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Airbags

The cranes and condo school of urban development can not easily co-exit with a "city of neighborhoods" we've long claimed Chicago to be. The impulsive drive to increase property values through municipal sponsored real estate speculation conflicts with the values imprinted on the streets, corners and buildings of a particular neighborhood. The cranes and condos calculus sees particular neighborhoods as interchangeable parts in a profit making enterprise. A city of neighborhoods is predicated on residents valuing their physical surroundings because of the shared history of life on the block. Besides the obvious need to provide decent housing for all Chicago residents, the issue of affordable housing is about current residents of a neighborhood being able to shape the continued history and story of that neighborhood. Attempts to ensure affordability in newly "hot" areas are not just social welfare policies that seek to help poor homeowners or renters. They are also, and perhaps even more fundamentally, community survival programs.

West Humboldt Park, broadly defined as the area between Kedzie (the unofficial western border of Humboldt Park) on the east, Pulaski on the west, North Avenue on the north and Kinzie on the south, has not yet found itself in the crosshairs of the speculating vanguard of the cranes and condo set. It is not "hot" like Humboldt Park, Bucktown or Wicker Park nor does it command the same type of attention of more hard-pressed neighborhoods such as North Lawndale or Woodlawn. It's often lumped in with more "famous" neighborhoods like Austin or Garfield Park, but residents will be quick to tell you that despite the tendency of planners or grad students to imagine the African-American West Side to be one large undifferentiated mega-neighborhood, West Humboldt Park is different. While it doesn't face the same gentrification pressure as East Humboldt Park, there is push across Kedzie and North Avenue. The usual indices of urban disintegration like poverty and crime rates are high in the area, but not as high as neighborhoods to the South. It is a neighborhood in transition, where an influx of displaced residents from the East enter a neighborhood with strong divisions between older homeowners and younger renters and a weak but functioning retail economy.

The West Humboldt Park Family and Development Council was originally founded to respond to the area's unfavorable levels of unemployment and economic development and to its rising levels of family and community violence. A transplanted New Yorker and University of Chicago graduate, Bill Howard, has been its executive director since 2000. A partnership with convention-goers at the American Planning Association's annual meeting led to the council discovering priorities among residents for the neighborhood. As expected, employment and crime were high on the list. But surprisingly, housing was first on the list of resident priorities.

According to Howard, further reflection on the results of the survey began to make sense of why housing was so high on the list of resident priorities. First, it was about community survival. Long-time residents of the community wanted to be sure that they had the ability to continue to live where their life histories of struggle and joys played out. Second, it was about addressing the root causes of underdevelopment in West Humboldt Park. For years, the Development Council had been working on the symptoms of that underdevelopment. The roots causes of underdevelopment, according to Howard, are disconnects between people within West Humboldt Park and between community residents and the mainstream economy. Promoting home ownership among households earning less than 60 percent of the metropolitan area median level through a community land trust allows the Development Council to attack both disconnects.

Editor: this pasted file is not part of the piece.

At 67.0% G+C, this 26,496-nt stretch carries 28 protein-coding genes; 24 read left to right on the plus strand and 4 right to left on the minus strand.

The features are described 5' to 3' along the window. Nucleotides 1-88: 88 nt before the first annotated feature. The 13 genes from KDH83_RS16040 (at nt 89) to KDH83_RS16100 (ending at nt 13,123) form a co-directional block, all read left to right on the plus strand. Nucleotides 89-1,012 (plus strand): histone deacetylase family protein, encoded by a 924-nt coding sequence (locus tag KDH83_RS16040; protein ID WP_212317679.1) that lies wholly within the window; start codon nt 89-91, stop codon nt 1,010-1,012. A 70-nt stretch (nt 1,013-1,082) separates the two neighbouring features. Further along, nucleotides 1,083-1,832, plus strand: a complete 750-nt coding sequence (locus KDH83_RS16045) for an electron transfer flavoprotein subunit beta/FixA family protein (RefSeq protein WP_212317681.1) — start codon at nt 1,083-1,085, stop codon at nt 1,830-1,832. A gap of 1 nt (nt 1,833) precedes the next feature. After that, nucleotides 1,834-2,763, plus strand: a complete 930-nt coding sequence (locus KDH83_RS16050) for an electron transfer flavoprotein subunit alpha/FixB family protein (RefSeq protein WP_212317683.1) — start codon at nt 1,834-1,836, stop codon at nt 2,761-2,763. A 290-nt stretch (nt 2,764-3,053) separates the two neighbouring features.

The First Community Land Trust of Chicago, independently incorporated in 2003, acquires vacant land from the City in order to build a planned 30 homes for low-income renters. Contruction on an initial 10 began recently. Buyers lease the land and purchase the house built by the land trust on the property. Not to be confused with the City of Chicago's land trust, the First Community Land Trust of Chicago is controlled by a board made up of land trust homeowners, community members and extra-community supporters chosen by homeowners and community members from a pool of supporting members.

This unique arrangement moves this project beyond the noble yet shallow goal of simple affordable housing construction and allows residents of West Humboldt Park to defend themselves from the cranes and condo school of urban development. Groups within the neighborhood that have historically been suspicious of each other (low-income renters and older homeowners, for instance) now work together to manage the affairs of the area covered by the trust. This complements the Development Council's strategy of creating and strengthening block clubs throughout the neighborhood. Neighborhood residents and homeowners are connected to the larger economy through supporting members and through credit restoration and savings programs that are part of the trust's programs.

Most importantly, the land trust is a kind of flag planted by the community that says West Humboldt Park is not an undifferentiated mass of poverty, crime and neglect, but a neighborhood worth saving.

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Comments

anthony / November 19, 2007 6:31 PM

Nice piece

 

About the Author(s)

Jacob Lesniewski is a transplanted New Yorker and a graduate student at the University of Chicago. While he loves Chicago, his biggest fear is that his daughters will become Bulls fans.

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